Editors' ChoiceCommunity Medicine

Texting Can Be Healthy

See allHide authors and affiliations

Science Translational Medicine  02 May 2012:
Vol. 4, Issue 132, pp. 132ec76
DOI: 10.1126/scitranslmed.3004204

Texting has moved beyond “what’s up?” “nmu?” In the realm of health care delivery, electronic messaging has demonstrated a positive impact on health care interventions, such as for smoking cessation and the management of diabetes. Less well-established is the role of text messages in preventative health. Now, Stockwell and colleagues reveal results from their randomized controlled trial to assess the effects of text messaging on influenza vaccination among low-income urban populations at four clinics in New York City that cater to a majority of patients who receive publicly funded health care.

Influenza vaccination is a safe effective intervention. The benefits extend beyond prevention of disease and death and include reductions in sick leave time for parents and children and blocking of viral transmission to susceptible individuals, including the immune-compromised. Influenza vaccination guidelines were extended in 2008 to include children and adolescents of age 6 months to 18 years. Despite the clear benefits and savings in terms of health, loss of productive time, and money, uptake of the influenza vaccination has been low (~50%) in the United States.

Cell phones are ubiquitous, and messages are easily received. Integration with electronic health records allows computer access to phone numbers and vaccination records, allowing text messages to be automated. In the new work, parents of children ranging in age from 6 months to 18 years were randomized to receive either (i) up to five text messages that contained reminders for vaccination and information on the availability of Saturday clinics, or (ii) the typical standard reminder, one automated phone message.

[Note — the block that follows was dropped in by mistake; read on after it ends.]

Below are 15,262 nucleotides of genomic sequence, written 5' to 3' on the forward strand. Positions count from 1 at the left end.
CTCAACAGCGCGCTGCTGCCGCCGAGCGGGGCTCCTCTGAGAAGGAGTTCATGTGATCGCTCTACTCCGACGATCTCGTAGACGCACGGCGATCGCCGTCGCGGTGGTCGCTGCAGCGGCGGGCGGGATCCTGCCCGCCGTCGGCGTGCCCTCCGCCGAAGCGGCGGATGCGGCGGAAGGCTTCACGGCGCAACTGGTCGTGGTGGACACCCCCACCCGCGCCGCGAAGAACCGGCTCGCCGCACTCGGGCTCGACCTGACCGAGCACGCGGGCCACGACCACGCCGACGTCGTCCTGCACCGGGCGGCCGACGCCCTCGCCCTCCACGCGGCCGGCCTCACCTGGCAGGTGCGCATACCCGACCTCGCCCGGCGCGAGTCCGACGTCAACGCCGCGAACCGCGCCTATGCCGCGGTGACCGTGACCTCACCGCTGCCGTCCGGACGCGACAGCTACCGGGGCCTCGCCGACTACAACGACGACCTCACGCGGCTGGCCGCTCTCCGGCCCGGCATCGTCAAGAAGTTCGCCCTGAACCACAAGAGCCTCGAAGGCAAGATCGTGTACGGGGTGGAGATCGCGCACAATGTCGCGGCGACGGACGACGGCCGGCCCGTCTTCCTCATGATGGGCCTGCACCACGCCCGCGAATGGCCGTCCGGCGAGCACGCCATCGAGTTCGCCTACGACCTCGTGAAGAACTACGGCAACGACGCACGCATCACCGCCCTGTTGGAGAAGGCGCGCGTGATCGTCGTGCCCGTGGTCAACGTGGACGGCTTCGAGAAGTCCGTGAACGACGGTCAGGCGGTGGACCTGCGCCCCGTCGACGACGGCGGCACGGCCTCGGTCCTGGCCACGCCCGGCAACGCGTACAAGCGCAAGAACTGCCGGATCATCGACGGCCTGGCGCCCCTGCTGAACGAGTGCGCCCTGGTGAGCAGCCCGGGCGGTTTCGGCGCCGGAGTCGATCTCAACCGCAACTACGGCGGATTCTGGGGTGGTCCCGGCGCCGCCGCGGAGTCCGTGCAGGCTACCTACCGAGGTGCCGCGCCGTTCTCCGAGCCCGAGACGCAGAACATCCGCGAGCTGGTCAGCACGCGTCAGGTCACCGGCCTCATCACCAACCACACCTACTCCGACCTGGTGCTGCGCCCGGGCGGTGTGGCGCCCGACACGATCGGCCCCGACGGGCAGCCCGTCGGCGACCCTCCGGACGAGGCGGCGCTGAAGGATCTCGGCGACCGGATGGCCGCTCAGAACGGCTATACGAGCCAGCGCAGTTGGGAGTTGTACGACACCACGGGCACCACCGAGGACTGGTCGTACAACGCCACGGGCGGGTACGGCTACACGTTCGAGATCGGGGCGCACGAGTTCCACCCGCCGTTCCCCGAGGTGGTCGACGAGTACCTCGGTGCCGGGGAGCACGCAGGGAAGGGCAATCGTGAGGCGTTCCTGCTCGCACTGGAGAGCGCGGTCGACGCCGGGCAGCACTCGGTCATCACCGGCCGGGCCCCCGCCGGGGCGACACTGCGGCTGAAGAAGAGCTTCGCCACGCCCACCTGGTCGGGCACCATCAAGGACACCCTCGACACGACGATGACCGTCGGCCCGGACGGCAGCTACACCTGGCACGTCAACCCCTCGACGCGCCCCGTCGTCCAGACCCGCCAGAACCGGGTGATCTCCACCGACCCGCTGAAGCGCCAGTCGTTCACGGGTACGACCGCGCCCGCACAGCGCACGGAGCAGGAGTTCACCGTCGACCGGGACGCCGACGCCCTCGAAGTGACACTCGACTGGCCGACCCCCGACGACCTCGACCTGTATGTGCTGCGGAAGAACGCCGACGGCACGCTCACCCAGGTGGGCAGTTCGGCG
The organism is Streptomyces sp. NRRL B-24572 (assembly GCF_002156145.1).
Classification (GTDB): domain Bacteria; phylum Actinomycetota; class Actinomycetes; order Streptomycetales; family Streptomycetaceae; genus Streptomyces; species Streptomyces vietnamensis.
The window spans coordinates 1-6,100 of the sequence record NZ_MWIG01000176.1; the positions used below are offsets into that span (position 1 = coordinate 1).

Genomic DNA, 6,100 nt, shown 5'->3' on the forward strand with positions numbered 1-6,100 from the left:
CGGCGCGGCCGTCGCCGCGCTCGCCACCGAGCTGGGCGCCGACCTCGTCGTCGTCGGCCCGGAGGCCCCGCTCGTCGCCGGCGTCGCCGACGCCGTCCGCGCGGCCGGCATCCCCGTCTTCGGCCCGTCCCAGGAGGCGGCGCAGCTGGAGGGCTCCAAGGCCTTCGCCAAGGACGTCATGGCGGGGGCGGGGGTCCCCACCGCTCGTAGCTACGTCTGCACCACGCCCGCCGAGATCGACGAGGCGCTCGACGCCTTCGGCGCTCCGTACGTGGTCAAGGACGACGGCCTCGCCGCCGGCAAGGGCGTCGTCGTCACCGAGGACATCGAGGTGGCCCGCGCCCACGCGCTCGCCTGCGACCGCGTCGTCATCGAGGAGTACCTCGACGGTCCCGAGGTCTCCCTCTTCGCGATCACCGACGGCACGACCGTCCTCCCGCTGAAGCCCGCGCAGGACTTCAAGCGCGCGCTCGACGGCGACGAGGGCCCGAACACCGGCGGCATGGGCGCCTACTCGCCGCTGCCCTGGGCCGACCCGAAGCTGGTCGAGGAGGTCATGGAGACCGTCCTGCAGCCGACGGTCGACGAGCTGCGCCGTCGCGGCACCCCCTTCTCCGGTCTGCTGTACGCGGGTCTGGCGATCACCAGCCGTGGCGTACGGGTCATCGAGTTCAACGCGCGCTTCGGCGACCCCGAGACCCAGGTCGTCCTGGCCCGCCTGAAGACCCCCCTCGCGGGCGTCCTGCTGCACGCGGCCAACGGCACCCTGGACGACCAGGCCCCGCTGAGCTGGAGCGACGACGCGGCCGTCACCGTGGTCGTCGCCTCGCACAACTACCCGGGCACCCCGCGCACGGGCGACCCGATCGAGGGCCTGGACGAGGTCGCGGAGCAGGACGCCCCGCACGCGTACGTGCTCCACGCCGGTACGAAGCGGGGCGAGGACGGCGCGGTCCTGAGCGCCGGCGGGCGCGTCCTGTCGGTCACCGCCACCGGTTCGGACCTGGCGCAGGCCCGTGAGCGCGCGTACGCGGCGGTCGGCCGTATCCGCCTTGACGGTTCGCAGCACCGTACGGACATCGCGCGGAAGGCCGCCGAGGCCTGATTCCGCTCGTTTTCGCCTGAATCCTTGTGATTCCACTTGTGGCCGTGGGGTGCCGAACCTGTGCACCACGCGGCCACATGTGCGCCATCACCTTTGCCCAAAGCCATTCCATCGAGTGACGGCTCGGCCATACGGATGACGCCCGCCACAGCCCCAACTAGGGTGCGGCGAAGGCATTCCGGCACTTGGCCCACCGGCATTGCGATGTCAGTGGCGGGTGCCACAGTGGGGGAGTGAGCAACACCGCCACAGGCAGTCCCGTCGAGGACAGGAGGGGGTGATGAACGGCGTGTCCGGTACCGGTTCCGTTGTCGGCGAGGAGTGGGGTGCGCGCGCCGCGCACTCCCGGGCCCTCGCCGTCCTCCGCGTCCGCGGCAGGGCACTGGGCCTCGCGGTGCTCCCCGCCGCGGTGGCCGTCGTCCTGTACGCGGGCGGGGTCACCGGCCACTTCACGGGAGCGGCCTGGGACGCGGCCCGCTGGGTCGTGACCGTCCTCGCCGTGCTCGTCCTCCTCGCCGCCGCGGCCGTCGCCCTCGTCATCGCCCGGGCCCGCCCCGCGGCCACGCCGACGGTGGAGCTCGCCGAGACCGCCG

Stockwell and colleagues observed a modest but statistically significant increase in the uptake of vaccination among text-message recipients compared with those families who did not receive a text message. At the end of the vaccination season, the clinical trial noted a modest increase in vaccination rates. Among the 7574 children and adolescents, 43.6% of the text-message intervention group and 39.9% of the typical phone-message group were vaccinated. Although the increase in vaccination was just 4%, at the national level this increase could represent 2.5 million children and adolescents. Further, the cost of the intervention was minimal compared with the gains.

Other text-message studies are ongoing to identify relevant messages that may increase intervention uptake, such as for adherence to daily medication and attendance of outpatient appointments. Two-way text messages—which allow clients to respond and receive follow-up when they have questions or need help—have been shown to increase the uptake of health interventions (such as taking daily medication) more than do messages that don’t permit a response, and this can be explored in future work. Results from these more extensive interventions studies can be adapted to promote disease-preventing health habits beyond vaccination. Perhaps one day, the answer to “what’s up” will be “gtng vacc’d.”

M. S. Stockwell et al., Effect of a text messaging intervention on influenza vaccination in an urban, low-income pediatric and adolescent population: A randomized controlled trial. JAMA 307, 1702–1708 (2012). [Abstract]

Navigate This Article